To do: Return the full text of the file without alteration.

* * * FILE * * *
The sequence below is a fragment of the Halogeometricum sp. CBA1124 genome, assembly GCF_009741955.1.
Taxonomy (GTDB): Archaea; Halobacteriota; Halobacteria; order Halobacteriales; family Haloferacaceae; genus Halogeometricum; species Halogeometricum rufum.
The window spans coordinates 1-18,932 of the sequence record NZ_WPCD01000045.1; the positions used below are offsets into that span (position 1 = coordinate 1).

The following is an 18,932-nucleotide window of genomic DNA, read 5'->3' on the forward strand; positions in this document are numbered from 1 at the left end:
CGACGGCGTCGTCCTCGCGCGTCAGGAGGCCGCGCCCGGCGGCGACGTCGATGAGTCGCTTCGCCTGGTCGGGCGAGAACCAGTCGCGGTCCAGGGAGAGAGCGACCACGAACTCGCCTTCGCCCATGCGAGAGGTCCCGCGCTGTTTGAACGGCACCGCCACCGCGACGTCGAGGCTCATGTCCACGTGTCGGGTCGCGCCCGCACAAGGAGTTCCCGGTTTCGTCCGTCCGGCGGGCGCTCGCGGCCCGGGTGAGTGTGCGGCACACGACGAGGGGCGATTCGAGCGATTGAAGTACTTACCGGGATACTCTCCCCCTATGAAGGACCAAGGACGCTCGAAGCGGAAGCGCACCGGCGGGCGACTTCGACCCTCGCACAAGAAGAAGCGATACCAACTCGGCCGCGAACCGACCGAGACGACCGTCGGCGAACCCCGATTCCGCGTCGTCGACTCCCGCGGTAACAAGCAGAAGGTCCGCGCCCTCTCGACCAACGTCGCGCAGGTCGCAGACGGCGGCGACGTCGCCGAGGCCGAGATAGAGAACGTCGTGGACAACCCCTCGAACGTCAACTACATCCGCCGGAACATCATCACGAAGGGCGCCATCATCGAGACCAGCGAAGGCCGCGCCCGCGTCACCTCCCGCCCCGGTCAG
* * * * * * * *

The sequence below is a fragment of the Halogeometricum sp. CBA1124 genome, assembly GCF_009741955.1.
Taxonomy (GTDB): Archaea; Halobacteriota; Halobacteria; order Halobacteriales; family Haloferacaceae; genus Halogeometricum; species Halogeometricum rufum.
The window spans coordinates 1-18,932 of the sequence record NZ_WPCD01000045.1; the positions used below are offsets into that span (position 1 = coordinate 1).

The following is an 18,932-nucleotide window of genomic DNA, read 5'->3' on the forward strand; positions in this document are numbered from 1 at the left end:
CGACGGCGTCGTCCTCGCGCGTCAGGAGGCCGCGCCCGGCGGCGACGTCGATGAGTCGCTTCGCCTGGTCGGGCGAGAACCAGTCGCGGTCCAGGGAGAGAGCGACCACGAACTCGCCTTCGCCCATGCGAGAGGTCCCGCGCTGTTTGAACGGCACCGCCACCGCGACGTCGAGGCTCATGTCCACGTGTCGGGTCGCGCCCGCACAAGGAGTTCCCGGTTTCGTCCGTCCGGCGGGCGCTCGCGGCCCGGGTGAGTGTGCGGCACACGACGAGGGGCGATTCGAGCGATTGAAGTACTTACCGGGATACTCTCCCCCTATGAAGGACCAAGGACGCTCGAAGCGGAAGCGCACCGGCGGGCGACTTCGACCCTCGCACAAGAAGAAGCGATACCAACTCGGCCGCGAACCGACCGAGACGACCGTCGGCGAACCCCGATTCCGCGTCGTCGACTCCCGCGGTAACAAGCAGAAGGTCCGCGCCCTCTCGACCAACGTCGCGCAGGTCGCAGACGGCGGCGACGTCGCCGAGGCCGAGATAGAGAACGTCGTGGACAACCCCTCGAACGTCAACTACATCCGCCGGAACATCATCACGAAGGGCGCCATCATCGAGACCAGCGAAGGCCGCGCCCGCGTCACCTCCCGCCCCGGTCAG